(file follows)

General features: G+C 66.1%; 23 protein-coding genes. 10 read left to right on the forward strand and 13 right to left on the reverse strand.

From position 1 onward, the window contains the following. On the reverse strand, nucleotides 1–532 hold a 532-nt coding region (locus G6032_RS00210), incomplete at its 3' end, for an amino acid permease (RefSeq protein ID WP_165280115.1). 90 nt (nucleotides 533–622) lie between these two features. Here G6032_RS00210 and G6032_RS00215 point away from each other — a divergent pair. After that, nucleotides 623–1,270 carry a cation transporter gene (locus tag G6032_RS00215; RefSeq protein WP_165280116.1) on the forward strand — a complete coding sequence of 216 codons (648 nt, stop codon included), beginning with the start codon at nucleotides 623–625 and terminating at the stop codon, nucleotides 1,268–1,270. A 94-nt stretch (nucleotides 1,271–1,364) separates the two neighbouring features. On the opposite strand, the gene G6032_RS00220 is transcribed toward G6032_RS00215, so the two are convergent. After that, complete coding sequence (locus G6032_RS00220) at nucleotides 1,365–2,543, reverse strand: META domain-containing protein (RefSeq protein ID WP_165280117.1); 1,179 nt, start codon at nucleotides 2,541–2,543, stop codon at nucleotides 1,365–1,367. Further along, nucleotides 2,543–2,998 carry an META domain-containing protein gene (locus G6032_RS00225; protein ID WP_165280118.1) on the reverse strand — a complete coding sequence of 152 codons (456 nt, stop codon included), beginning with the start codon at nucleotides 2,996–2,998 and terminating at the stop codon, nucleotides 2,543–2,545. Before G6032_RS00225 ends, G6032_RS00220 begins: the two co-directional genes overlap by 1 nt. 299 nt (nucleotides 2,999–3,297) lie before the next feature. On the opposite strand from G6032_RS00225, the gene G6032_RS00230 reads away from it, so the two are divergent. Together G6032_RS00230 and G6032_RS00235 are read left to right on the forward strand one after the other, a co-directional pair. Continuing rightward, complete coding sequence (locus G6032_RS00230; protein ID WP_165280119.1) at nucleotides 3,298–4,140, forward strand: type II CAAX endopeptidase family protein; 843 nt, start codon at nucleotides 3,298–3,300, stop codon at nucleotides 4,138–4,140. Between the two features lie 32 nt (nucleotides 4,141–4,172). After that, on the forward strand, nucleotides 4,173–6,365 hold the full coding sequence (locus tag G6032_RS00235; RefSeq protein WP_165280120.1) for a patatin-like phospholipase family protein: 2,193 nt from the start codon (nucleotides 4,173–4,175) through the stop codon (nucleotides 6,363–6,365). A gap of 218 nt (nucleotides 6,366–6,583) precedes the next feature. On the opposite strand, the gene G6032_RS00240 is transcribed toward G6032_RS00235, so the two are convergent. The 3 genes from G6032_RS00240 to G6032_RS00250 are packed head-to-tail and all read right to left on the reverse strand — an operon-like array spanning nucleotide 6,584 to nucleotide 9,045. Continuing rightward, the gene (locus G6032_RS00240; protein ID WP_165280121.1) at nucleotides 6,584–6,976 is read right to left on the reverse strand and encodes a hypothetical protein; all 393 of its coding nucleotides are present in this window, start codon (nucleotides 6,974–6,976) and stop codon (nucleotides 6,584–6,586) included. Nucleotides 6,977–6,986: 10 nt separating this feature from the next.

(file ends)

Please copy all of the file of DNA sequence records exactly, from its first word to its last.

General features: G+C 66.1%; 23 protein-coding genes. 10 read left to right on the forward strand and 13 right to left on the reverse strand.

From position 1 onward, the window contains the following. On the reverse strand, nucleotides 1–532 hold a 532-nt coding region (locus G6032_RS00210), incomplete at its 3' end, for an amino acid permease (RefSeq protein ID WP_165280115.1). 90 nt (nucleotides 533–622) lie between these two features. Here G6032_RS00210 and G6032_RS00215 point away from each other — a divergent pair. After that, nucleotides 623–1,270 carry a cation transporter gene (locus tag G6032_RS00215; RefSeq protein WP_165280116.1) on the forward strand — a complete coding sequence of 216 codons (648 nt, stop codon included), beginning with the start codon at nucleotides 623–625 and terminating at the stop codon, nucleotides 1,268–1,270. A 94-nt stretch (nucleotides 1,271–1,364) separates the two neighbouring features. On the opposite strand, the gene G6032_RS00220 is transcribed toward G6032_RS00215, so the two are convergent. After that, complete coding sequence (locus G6032_RS00220) at nucleotides 1,365–2,543, reverse strand: META domain-containing protein (RefSeq protein ID WP_165280117.1); 1,179 nt, start codon at nucleotides 2,541–2,543, stop codon at nucleotides 1,365–1,367. Further along, nucleotides 2,543–2,998 carry an META domain-containing protein gene (locus G6032_RS00225; protein ID WP_165280118.1) on the reverse strand — a complete coding sequence of 152 codons (456 nt, stop codon included), beginning with the start codon at nucleotides 2,996–2,998 and terminating at the stop codon, nucleotides 2,543–2,545. Before G6032_RS00225 ends, G6032_RS00220 begins: the two co-directional genes overlap by 1 nt. 299 nt (nucleotides 2,999–3,297) lie before the next feature. On the opposite strand from G6032_RS00225, the gene G6032_RS00230 reads away from it, so the two are divergent. Together G6032_RS00230 and G6032_RS00235 are read left to right on the forward strand one after the other, a co-directional pair. Continuing rightward, complete coding sequence (locus G6032_RS00230; protein ID WP_165280119.1) at nucleotides 3,298–4,140, forward strand: type II CAAX endopeptidase family protein; 843 nt, start codon at nucleotides 3,298–3,300, stop codon at nucleotides 4,138–4,140. Between the two features lie 32 nt (nucleotides 4,141–4,172). After that, on the forward strand, nucleotides 4,173–6,365 hold the full coding sequence (locus tag G6032_RS00235; RefSeq protein WP_165280120.1) for a patatin-like phospholipase family protein: 2,193 nt from the start codon (nucleotides 4,173–4,175) through the stop codon (nucleotides 6,363–6,365). A gap of 218 nt (nucleotides 6,366–6,583) precedes the next feature. On the opposite strand, the gene G6032_RS00240 is transcribed toward G6032_RS00235, so the two are convergent. The 3 genes from G6032_RS00240 to G6032_RS00250 are packed head-to-tail and all read right to left on the reverse strand — an operon-like array spanning nucleotide 6,584 to nucleotide 9,045. Continuing rightward, the gene (locus G6032_RS00240; protein ID WP_165280121.1) at nucleotides 6,584–6,976 is read right to left on the reverse strand and encodes a hypothetical protein; all 393 of its coding nucleotides are present in this window, start codon (nucleotides 6,974–6,976) and stop codon (nucleotides 6,584–6,586) included. Nucleotides 6,977–6,986: 10 nt separating this feature from the next.